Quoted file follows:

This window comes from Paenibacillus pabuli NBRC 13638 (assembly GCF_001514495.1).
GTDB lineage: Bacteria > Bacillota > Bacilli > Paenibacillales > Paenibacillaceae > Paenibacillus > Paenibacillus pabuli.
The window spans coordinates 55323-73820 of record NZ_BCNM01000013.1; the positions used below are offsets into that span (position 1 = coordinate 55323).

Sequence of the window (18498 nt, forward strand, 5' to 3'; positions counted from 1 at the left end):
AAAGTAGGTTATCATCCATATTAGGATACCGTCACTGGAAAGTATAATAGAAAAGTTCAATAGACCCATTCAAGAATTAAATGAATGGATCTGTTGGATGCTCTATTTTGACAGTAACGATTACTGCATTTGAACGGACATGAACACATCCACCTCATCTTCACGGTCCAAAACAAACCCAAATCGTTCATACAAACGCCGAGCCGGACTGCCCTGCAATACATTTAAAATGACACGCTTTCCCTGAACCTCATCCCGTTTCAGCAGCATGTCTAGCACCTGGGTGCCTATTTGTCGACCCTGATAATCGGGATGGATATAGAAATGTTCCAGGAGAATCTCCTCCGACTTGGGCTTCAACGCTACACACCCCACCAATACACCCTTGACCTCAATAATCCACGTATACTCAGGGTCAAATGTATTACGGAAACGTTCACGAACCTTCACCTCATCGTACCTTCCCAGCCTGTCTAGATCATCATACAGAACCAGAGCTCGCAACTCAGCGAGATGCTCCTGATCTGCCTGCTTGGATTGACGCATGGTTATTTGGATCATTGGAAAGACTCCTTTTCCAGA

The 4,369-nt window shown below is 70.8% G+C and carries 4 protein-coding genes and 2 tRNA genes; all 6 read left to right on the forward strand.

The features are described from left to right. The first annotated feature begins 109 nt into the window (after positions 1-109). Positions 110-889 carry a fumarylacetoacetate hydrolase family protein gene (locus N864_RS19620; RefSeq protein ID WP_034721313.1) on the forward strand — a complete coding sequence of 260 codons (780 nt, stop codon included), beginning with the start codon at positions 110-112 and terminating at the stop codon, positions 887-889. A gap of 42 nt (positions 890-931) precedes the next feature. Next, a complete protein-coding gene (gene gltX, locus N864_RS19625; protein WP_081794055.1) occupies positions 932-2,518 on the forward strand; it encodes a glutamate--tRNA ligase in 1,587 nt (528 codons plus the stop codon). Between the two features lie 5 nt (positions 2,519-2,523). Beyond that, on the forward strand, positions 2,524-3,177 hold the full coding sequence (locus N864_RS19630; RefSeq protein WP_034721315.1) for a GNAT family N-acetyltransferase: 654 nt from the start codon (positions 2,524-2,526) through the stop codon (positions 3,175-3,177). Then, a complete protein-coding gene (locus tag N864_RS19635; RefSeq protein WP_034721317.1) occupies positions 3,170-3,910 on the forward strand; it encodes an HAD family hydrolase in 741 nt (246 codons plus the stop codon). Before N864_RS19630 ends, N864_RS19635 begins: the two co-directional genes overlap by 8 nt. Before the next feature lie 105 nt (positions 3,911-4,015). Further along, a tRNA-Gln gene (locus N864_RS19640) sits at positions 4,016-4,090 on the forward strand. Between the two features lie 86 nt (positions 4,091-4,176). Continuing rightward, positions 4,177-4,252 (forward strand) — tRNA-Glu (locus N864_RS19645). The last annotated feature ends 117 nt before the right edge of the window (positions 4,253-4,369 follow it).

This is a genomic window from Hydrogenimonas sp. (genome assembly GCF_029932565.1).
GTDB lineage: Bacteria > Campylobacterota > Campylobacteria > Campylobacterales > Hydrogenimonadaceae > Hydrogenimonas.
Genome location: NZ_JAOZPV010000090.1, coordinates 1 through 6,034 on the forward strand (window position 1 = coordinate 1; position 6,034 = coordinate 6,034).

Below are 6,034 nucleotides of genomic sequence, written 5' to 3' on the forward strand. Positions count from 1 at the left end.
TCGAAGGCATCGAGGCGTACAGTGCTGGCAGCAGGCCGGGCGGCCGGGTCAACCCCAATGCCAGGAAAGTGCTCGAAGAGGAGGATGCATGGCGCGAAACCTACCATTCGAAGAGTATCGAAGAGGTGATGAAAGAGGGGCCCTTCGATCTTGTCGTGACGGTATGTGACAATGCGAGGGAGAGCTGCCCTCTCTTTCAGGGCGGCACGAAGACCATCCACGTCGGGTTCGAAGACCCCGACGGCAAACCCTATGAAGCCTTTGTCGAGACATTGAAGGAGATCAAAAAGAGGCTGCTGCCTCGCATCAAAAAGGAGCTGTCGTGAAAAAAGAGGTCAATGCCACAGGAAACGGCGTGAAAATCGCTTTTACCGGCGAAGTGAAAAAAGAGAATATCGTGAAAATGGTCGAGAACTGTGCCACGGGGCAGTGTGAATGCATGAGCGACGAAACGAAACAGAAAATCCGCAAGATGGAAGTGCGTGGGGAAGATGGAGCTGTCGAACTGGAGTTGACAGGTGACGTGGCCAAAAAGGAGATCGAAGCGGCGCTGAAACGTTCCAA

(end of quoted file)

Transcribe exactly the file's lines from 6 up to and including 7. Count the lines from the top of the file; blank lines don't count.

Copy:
The 4,369-nt window shown below is 70.8% G+C and carries 4 protein-coding genes and 2 tRNA genes; all 6 read left to right on the forward strand.

The features are described from left to right. The first annotated feature begins 109 nt into the window (after positions 1-109). Positions 110-889 carry a fumarylacetoacetate hydrolase family protein gene (locus N864_RS19620; RefSeq protein ID WP_034721313.1) on the forward strand — a complete coding sequence of 260 codons (780 nt, stop codon included), beginning with the start codon at positions 110-112 and terminating at the stop codon, positions 887-889. A gap of 42 nt (positions 890-931) precedes the next feature. Next, a complete protein-coding gene (gene gltX, locus N864_RS19625; protein WP_081794055.1) occupies positions 932-2,518 on the forward strand; it encodes a glutamate--tRNA ligase in 1,587 nt (528 codons plus the stop codon). Between the two features lie 5 nt (positions 2,519-2,523). Beyond that, on the forward strand, positions 2,524-3,177 hold the full coding sequence (locus N864_RS19630; RefSeq protein WP_034721315.1) for a GNAT family N-acetyltransferase: 654 nt from the start codon (positions 2,524-2,526) through the stop codon (positions 3,175-3,177). Then, a complete protein-coding gene (locus tag N864_RS19635; RefSeq protein WP_034721317.1) occupies positions 3,170-3,910 on the forward strand; it encodes an HAD family hydrolase in 741 nt (246 codons plus the stop codon). Before N864_RS19630 ends, N864_RS19635 begins: the two co-directional genes overlap by 8 nt. Before the next feature lie 105 nt (positions 3,911-4,015). Further along, a tRNA-Gln gene (locus N864_RS19640) sits at positions 4,016-4,090 on the forward strand. Between the two features lie 86 nt (positions 4,091-4,176). Continuing rightward, positions 4,177-4,252 (forward strand) — tRNA-Glu (locus N864_RS19645). The last annotated feature ends 117 nt before the right edge of the window (positions 4,253-4,369 follow it).